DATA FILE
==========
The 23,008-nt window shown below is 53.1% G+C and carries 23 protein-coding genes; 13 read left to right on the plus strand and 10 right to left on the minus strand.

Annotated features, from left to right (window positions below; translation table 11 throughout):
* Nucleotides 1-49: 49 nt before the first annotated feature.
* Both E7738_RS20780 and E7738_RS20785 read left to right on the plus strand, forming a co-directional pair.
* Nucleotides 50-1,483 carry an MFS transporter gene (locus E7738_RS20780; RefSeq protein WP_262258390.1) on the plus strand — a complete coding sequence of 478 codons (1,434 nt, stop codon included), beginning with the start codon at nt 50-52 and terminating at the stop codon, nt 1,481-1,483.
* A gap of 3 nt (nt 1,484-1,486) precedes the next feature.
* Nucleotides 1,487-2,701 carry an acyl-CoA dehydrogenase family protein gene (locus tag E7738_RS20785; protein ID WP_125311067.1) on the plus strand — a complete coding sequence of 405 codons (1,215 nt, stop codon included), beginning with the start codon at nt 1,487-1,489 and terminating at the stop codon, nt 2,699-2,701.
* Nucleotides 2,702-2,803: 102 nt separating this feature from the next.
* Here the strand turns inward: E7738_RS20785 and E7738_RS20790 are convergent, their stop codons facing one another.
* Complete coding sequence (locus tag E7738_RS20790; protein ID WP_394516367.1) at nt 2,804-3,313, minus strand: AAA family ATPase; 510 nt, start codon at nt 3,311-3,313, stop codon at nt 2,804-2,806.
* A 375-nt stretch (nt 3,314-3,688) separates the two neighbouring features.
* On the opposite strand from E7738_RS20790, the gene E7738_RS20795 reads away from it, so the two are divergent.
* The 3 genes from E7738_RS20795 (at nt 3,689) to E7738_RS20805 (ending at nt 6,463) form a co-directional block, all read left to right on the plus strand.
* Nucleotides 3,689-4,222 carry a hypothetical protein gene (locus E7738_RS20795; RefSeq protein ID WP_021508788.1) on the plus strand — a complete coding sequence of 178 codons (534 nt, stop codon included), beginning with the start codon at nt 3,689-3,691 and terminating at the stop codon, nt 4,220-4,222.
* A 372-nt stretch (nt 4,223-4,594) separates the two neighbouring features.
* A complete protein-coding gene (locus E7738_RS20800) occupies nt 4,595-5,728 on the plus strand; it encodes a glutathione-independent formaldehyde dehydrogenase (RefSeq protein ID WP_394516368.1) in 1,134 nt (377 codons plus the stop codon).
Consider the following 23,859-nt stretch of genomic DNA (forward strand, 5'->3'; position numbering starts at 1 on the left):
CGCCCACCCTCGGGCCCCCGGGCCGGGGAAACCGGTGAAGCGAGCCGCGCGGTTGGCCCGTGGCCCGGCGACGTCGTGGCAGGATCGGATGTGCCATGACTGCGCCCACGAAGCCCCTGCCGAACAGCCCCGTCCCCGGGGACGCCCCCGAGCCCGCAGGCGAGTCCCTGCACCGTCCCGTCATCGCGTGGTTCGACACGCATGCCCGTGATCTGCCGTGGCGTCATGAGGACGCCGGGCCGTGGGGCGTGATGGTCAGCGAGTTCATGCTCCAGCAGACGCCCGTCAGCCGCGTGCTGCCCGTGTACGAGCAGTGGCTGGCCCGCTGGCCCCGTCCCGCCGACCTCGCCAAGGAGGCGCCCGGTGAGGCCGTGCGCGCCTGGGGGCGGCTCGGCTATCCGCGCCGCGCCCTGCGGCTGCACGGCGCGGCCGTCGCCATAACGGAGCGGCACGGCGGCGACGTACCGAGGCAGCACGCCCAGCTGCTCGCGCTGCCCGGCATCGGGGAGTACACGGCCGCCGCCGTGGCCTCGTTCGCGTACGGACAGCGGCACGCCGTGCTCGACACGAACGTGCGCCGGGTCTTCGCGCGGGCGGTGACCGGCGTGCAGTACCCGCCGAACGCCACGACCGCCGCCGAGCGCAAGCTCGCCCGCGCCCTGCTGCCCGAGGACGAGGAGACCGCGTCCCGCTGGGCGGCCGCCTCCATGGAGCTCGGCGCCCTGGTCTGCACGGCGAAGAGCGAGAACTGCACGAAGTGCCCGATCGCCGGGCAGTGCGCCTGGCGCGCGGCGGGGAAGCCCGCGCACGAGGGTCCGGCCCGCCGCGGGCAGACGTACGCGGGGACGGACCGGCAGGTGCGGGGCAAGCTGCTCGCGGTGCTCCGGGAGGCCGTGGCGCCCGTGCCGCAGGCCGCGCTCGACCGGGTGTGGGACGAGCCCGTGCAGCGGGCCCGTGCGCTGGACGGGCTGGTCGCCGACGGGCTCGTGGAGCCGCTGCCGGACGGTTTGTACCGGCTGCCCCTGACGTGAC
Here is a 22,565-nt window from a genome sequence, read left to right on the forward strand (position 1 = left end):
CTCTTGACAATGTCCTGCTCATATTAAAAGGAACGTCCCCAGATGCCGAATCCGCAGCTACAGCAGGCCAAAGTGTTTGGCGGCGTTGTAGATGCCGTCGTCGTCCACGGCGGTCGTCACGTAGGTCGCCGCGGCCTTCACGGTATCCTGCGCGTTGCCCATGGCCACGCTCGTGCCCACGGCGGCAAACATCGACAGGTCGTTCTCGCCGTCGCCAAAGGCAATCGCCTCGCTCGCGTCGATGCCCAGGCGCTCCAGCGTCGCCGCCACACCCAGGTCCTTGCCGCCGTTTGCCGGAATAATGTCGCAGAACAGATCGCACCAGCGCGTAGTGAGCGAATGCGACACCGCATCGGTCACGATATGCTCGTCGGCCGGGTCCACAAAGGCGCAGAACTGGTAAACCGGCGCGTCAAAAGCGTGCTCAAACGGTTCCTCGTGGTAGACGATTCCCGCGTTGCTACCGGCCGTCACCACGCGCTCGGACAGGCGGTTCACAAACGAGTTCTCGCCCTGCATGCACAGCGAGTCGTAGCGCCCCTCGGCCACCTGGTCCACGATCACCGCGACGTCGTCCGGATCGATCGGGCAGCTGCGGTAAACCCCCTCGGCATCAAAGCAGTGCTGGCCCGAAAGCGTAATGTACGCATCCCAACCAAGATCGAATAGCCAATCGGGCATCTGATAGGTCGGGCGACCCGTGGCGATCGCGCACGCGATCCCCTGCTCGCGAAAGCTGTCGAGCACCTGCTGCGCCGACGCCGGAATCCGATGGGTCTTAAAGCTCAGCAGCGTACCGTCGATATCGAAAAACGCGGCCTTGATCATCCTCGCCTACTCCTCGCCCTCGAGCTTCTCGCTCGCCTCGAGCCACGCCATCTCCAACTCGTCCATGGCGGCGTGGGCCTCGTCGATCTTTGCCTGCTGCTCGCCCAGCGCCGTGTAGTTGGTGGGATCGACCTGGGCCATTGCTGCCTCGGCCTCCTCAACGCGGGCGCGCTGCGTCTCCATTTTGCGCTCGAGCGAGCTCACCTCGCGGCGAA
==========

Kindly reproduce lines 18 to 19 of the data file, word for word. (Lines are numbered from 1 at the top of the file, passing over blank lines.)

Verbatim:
CGCCCACCCTCGGGCCCCCGGGCCGGGGAAACCGGTGAAGCGAGCCGCGCGGTTGGCCCGTGGCCCGGCGACGTCGTGGCAGGATCGGATGTGCCATGACTGCGCCCACGAAGCCCCTGCCGAACAGCCCCGTCCCCGGGGACGCCCCCGAGCCCGCAGGCGAGTCCCTGCACCGTCCCGTCATCGCGTGGTTCGACACGCATGCCCGTGATCTGCCGTGGCGTCATGAGGACGCCGGGCCGTGGGGCGTGATGGTCAGCGAGTTCATGCTCCAGCAGACGCCCGTCAGCCGCGTGCTGCCCGTGTACGAGCAGTGGCTGGCCCGCTGGCCCCGTCCCGCCGACCTCGCCAAGGAGGCGCCCGGTGAGGCCGTGCGCGCCTGGGGGCGGCTCGGCTATCCGCGCCGCGCCCTGCGGCTGCACGGCGCGGCCGTCGCCATAACGGAGCGGCACGGCGGCGACGTACCGAGGCAGCACGCCCAGCTGCTCGCGCTGCCCGGCATCGGGGAGTACACGGCCGCCGCCGTGGCCTCGTTCGCGTACGGACAGCGGCACGCCGTGCTCGACACGAACGTGCGCCGGGTCTTCGCGCGGGCGGTGACCGGCGTGCAGTACCCGCCGAACGCCACGACCGCCGCCGAGCGCAAGCTCGCCCGCGCCCTGCTGCCCGAGGACGAGGAGACCGCGTCCCGCTGGGCGGCCGCCTCCATGGAGCTCGGCGCCCTGGTCTGCACGGCGAAGAGCGAGAACTGCACGAAGTGCCCGATCGCCGGGCAGTGCGCCTGGCGCGCGGCGGGGAAGCCCGCGCACGAGGGTCCGGCCCGCCGCGGGCAGACGTACGCGGGGACGGACCGGCAGGTGCGGGGCAAGCTGCTCGCGGTGCTCCGGGAGGCCGTGGCGCCCGTGCCGCAGGCCGCGCTCGACCGGGTGTGGGACGAGCCCGTGCAGCGGGCCCGTGCGCTGGACGGGCTGGTCGCCGACGGGCTCGTGGAGCCGCTGCCGGACGGTTTGTACCGGCTGCCCCTGACGTGAC
Here is a 22,565-nt window from a genome sequence, read left to right on the forward strand (position 1 = left end):